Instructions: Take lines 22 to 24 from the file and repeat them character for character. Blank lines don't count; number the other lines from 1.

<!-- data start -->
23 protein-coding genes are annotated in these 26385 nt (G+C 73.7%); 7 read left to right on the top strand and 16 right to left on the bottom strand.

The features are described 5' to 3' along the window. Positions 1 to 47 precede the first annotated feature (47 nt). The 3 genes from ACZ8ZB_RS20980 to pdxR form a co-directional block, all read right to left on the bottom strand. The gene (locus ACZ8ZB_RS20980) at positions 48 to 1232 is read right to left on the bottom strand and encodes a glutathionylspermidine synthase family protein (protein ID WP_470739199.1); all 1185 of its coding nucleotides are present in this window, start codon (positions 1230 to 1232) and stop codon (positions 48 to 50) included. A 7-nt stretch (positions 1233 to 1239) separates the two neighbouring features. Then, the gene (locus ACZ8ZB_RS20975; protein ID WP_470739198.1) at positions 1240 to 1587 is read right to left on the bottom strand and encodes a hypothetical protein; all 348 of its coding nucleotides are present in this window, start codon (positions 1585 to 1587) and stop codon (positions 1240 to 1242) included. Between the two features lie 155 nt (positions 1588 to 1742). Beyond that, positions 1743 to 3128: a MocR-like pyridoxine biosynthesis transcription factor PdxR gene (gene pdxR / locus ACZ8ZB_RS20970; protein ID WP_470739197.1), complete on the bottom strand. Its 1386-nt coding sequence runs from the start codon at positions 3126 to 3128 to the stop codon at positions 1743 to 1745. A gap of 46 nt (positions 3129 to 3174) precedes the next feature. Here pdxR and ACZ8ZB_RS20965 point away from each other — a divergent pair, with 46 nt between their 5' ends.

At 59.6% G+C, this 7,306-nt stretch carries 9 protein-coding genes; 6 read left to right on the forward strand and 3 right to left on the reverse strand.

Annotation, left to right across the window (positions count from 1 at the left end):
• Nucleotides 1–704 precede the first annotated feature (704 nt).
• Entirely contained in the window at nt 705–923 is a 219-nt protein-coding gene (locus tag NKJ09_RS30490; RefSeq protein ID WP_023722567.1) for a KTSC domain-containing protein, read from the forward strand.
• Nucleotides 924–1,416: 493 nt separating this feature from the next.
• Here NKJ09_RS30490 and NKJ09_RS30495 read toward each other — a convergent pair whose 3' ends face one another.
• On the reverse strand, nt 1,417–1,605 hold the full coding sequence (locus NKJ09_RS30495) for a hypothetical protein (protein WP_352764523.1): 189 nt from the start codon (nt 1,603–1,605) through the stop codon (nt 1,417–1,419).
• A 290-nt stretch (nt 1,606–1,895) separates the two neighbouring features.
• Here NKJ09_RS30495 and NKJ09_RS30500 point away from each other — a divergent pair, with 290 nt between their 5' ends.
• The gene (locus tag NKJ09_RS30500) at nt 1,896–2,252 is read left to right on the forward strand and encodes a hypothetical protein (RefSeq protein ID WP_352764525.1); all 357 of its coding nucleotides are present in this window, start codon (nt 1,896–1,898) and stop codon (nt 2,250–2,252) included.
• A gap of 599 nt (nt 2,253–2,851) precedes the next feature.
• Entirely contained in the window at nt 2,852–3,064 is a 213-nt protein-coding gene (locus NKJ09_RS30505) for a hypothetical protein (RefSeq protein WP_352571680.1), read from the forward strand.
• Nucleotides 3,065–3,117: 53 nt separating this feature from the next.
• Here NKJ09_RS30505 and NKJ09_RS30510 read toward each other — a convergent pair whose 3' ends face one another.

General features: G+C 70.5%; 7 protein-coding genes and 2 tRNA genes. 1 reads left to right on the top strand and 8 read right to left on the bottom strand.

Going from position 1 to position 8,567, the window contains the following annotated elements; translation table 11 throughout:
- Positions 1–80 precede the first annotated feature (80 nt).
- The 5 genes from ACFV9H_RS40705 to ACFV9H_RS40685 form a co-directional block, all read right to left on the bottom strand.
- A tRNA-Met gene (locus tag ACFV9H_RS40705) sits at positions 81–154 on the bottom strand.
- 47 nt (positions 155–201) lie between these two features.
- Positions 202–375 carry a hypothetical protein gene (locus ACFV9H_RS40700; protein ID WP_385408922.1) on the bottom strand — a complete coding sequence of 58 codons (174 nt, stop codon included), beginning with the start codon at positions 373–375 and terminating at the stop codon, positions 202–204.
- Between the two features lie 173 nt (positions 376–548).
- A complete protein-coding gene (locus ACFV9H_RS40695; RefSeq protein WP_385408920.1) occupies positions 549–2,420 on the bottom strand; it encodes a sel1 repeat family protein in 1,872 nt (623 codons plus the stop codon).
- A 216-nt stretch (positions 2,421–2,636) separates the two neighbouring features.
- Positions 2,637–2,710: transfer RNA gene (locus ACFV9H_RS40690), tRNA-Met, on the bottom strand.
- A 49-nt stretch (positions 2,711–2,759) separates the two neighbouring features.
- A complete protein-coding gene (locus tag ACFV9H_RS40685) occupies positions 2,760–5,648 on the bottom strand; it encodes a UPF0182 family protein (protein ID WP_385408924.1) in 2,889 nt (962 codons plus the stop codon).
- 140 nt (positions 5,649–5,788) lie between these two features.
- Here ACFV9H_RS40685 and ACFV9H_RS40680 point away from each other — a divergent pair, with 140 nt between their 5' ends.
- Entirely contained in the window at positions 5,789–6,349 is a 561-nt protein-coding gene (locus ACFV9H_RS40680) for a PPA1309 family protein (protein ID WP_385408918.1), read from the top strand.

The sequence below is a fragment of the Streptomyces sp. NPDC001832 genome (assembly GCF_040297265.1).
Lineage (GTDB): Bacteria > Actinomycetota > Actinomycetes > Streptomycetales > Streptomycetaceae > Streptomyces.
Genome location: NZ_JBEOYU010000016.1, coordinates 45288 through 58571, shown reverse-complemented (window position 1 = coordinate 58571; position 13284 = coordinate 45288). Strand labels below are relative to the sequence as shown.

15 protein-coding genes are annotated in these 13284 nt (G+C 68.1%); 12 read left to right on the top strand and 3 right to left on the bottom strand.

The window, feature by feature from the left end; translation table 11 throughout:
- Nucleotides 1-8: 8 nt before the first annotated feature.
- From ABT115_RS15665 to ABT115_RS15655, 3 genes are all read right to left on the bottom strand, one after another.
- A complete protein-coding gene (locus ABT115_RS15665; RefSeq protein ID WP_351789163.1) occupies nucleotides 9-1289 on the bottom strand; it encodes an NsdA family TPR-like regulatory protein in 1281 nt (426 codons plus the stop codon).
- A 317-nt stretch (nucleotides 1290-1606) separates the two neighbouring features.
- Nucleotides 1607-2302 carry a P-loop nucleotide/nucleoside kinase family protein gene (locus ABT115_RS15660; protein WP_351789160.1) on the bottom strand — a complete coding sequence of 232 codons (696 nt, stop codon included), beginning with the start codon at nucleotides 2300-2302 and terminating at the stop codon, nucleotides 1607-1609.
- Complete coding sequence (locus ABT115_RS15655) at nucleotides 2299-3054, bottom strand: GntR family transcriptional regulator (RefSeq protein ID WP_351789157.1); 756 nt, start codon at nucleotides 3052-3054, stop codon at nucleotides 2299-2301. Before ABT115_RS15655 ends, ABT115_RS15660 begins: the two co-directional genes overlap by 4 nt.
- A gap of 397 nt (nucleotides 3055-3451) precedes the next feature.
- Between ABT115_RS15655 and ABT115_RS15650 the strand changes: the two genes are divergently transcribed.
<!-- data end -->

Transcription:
- 47 nt (positions 155–201) lie between these two features.
- Positions 202–375 carry a hypothetical protein gene (locus ACFV9H_RS40700; protein ID WP_385408922.1) on the bottom strand — a complete coding sequence of 58 codons (174 nt, stop codon included), beginning with the start codon at positions 373–375 and terminating at the stop codon, positions 202–204.
- Between the two features lie 173 nt (positions 376–548).